It’s human nature and a healthy part of life: we work toward new goals every day. At the same time, we’re fighting against something every day: climate change.
Propane, in its more widely known, common form, offers a low-carbon profile. An on-site energy source, it has no expensive infrastructure network, and it is used to power the most efficient equipment available to agricultural and commercial businesses.
Every form of energy, both renewable and nonrenewable, can face criticism for how it is produced, how it is delivered and how efficiently it is consumed. The “leave it in the ground” approach to fossil fuels is not a workable solution for an advancing society with growing energy needs.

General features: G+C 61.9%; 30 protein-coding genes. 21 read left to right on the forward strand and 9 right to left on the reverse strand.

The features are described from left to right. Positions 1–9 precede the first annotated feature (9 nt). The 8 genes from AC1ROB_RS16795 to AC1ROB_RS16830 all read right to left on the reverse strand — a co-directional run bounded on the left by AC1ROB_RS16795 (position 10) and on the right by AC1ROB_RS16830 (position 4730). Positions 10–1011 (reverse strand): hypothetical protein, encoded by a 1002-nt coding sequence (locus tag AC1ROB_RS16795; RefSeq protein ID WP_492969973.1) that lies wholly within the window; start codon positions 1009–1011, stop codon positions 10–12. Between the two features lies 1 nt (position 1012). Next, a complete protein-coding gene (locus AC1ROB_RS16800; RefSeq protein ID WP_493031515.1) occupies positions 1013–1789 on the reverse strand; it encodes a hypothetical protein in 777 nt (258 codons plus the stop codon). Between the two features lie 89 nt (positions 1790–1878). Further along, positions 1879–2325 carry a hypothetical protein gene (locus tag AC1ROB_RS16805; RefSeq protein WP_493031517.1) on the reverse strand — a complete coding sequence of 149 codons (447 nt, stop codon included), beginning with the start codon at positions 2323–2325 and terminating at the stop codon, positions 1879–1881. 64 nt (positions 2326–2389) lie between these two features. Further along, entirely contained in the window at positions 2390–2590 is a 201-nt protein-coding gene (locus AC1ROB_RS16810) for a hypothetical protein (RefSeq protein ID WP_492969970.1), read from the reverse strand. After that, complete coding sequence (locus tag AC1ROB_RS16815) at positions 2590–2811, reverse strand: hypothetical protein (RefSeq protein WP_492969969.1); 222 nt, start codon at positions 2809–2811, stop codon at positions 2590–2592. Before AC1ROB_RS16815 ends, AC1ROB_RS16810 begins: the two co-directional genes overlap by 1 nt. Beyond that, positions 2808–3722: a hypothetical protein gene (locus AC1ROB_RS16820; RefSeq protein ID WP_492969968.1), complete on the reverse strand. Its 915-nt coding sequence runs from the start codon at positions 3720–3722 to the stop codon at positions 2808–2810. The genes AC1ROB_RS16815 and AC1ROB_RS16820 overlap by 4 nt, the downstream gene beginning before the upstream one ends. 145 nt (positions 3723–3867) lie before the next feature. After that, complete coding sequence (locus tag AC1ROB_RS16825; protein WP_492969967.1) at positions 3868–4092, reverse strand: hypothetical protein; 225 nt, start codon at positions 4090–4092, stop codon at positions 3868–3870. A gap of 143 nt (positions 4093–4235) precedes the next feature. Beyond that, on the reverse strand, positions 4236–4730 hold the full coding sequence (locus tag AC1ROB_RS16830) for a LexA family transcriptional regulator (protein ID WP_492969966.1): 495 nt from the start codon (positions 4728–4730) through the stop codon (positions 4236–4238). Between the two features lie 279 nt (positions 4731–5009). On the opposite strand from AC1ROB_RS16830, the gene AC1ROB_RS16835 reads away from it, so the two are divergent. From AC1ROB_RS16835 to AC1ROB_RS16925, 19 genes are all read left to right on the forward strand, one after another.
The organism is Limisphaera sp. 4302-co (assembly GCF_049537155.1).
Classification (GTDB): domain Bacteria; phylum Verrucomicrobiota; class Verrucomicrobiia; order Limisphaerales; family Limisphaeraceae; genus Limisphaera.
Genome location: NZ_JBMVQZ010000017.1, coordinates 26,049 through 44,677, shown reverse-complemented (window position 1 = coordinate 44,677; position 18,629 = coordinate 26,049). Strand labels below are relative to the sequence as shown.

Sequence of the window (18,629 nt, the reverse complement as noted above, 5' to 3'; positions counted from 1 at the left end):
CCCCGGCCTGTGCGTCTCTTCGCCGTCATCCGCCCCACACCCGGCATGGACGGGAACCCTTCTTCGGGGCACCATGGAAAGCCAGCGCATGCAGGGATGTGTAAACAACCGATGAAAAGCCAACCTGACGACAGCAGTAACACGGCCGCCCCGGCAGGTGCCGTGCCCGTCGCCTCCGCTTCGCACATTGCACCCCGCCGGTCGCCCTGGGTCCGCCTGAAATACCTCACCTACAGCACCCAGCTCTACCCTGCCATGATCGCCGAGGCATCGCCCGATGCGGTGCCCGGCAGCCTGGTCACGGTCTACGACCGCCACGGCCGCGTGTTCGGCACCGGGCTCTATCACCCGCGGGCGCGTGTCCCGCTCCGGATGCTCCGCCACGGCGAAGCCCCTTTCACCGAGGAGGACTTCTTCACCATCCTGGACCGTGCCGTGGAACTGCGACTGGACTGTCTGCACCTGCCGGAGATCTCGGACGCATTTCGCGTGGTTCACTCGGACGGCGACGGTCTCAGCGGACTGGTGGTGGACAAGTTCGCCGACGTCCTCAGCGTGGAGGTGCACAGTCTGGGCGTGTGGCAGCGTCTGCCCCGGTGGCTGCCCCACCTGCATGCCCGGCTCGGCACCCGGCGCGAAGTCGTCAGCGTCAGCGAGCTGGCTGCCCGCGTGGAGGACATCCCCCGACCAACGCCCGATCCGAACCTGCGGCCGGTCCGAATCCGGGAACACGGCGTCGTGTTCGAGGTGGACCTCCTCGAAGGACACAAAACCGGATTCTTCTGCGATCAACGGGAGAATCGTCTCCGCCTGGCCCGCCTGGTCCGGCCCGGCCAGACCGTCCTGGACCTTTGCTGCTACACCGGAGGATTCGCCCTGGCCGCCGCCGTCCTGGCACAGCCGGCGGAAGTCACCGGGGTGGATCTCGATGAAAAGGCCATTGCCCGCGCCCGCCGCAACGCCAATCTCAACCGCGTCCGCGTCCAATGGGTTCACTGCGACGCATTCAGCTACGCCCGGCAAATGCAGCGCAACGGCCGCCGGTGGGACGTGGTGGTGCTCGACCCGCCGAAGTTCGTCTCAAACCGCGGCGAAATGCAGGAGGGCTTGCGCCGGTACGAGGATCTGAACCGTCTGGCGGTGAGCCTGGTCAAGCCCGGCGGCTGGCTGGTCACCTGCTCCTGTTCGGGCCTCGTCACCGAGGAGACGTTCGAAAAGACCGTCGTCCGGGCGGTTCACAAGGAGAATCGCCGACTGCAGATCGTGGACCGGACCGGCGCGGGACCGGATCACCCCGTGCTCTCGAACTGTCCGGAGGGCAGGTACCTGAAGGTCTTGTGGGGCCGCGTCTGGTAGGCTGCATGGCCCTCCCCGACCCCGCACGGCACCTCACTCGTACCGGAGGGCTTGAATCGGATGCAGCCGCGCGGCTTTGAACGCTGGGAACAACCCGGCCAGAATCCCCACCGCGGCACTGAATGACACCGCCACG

Propane is a natural by-product of other energy production. It offers a low-carbon profile, is an on-site energy source with no expensive infrastructure network and is used in the most efficient equipment available. Renewable propane, newer on the scene, offers even more advantages. It’s reliable energy you can depend on.
Another Way to Look at Renewable Fuels
When you think of renewable energy, it’s possible that other forms come to mind before renewable propane. The reality, however, is that a huge portion of energy can—and often does—come from unexpected places, like refuse. And renewable propane has incredible potential to be widely available because of all of its natural sources.
Take a look at this tool from ISO New England.
“62.7% of the electricity generated in the U.S. in 2019 got its energy from fossil fuels.” — EIA
A propane water heater can produce two and a half times as much hot water as an electric water heater. Oh, and you’ll save 30% on your bill as well. When you switch your fuel from propane to electricity or wood, your particulate emissions volume skyrockets.